the Act flows from the Commissioner to her designees, but without divesting the Commissioner or her subordinates of the delegated authority. The specific reference to the DD and the CPA in § 212.5 presumes a delegation of authority from
the Commissioner through the chain of command set forth in § 103.1. To clarify this delegation of authority and to avoid an erroneous interpretation, § 212.5 will be amended to specifically recognize that authority. Therefore, the authority to parole aliens under § 212.5 is clarified to include the Commissioner and officers within the Commissioner’s chain of command, including the Deputy Commissioner, the EAC for Field Operations, the RD, the DD and the CPA.
Exceptions to Notice and Comment
The Service’s implementation of this rule as an interim rule with provisions for post-promulgation public comment is based upon the exceptions to notice and comment found at 5 U.S.C. 553(a)(2) and 553(b)(3)(A) for the following reason: this rule relates to agency management and the rules of agency organization. It does not create a new authority, but merely clarifies the delegation of an existing authority.
Regulatory Flexibility Act
The Commission of the Immigration and Naturalization Service, in accordance with 5 U.S.C. 605(b), has reviewed this regulation and, by approving it, certifies that this rule will not have a significant economic impact on a substantial number of small entities because this rule merely provides authority to Service officials to grant parole of aliens from Service custody. The aliens in Service custody are not considered small entities as that term is defined in 5 U.S.C. 601(6).
Unfunded Mandates Reform Act of 1995
This rule will not result in the expenditure by State, local and tribal governments in the aggregate, or by the private sector, of $100 million or more in any 1 year, and it will not significantly or uniquely affect small governments. Therefore, no actions were deemed necessary under the provisions of the Unfunded Mandates Reform Act of 1995.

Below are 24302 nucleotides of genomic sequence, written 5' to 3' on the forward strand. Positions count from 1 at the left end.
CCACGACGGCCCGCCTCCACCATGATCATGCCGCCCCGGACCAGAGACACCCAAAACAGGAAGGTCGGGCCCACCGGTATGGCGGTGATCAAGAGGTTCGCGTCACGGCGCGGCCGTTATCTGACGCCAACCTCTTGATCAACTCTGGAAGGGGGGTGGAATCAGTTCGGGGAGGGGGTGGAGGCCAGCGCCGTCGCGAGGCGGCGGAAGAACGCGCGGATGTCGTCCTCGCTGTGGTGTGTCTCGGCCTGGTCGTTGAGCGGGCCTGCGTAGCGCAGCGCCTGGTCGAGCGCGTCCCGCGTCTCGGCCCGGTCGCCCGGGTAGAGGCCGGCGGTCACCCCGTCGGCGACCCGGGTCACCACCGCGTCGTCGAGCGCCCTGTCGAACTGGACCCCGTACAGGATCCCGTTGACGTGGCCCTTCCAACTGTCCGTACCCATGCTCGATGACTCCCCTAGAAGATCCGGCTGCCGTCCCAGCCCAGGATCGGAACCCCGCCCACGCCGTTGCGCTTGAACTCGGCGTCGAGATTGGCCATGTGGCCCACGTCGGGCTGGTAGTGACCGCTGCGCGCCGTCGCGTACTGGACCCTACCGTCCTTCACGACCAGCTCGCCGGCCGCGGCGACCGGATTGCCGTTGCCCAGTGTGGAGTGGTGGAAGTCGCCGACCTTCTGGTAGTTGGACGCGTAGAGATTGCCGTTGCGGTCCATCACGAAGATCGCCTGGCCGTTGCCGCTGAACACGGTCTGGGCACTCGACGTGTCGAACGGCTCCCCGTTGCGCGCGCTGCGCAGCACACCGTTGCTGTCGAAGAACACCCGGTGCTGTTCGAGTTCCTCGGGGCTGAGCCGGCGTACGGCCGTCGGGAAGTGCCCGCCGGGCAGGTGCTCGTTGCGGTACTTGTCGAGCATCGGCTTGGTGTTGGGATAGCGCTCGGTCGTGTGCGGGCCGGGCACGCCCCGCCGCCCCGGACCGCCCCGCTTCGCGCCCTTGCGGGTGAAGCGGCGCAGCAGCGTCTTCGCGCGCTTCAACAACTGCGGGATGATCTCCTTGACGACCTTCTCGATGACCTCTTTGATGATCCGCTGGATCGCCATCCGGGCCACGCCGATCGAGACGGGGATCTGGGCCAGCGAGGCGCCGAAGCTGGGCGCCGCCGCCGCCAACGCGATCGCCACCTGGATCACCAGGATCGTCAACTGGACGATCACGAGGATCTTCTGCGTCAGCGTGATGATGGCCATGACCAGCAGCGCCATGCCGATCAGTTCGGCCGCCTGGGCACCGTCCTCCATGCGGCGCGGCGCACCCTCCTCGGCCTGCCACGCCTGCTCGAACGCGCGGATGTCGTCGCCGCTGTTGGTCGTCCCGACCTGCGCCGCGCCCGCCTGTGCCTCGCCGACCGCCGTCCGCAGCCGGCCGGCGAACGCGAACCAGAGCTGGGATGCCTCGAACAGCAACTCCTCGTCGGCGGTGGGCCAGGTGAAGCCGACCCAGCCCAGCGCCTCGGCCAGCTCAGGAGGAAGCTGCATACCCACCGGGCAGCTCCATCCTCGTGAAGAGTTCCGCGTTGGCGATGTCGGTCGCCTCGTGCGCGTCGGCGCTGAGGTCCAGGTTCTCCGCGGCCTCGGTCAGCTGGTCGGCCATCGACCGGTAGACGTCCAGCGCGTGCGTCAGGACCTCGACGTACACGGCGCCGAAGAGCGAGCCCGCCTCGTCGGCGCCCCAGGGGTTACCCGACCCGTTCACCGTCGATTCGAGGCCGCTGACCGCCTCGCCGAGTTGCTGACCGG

Small Business Regulatory Enforcement Fairness Act of 1996
This rule is not a major rule as defined by section 804 of the Small Business Regulatory Enforcement Act of 1996. This rule will not result in an annual effect on the economy of $100 million or more; a major increase in costs or prices; or significant adverse effects on competition, employment, investment, productivity, innovation, or on the ability of United States-based companies to compete with foreign-based companies in domestic and export markets.
Executive Order 12866
This rule is not considered by the Department of Justice, Immigration and Naturalization Service, to be a “significant regulatory action” under Executive Order 12866, section 3(f), Regulatory Planning and Review, and the Office of Management and Budget has waived its review process under section 6(a)(3)(A).
Executive Order 13132
This rule will not have substantial direct effects on the States, on the relationship between the national government and the States, or on the distribution of power and responsibilities among the various levels of government. Therefore, in accordance with section 6 of Executive Order 13132, it is determined that this rule does not have sufficient federalism implications to warrant the preparation of a federalism summary impact statement.
Executive Order 12988 Civil Justice Reform
This rule meets the applicable standards provided in section 3(a) and 3(b)(2) of Executive Order 12988.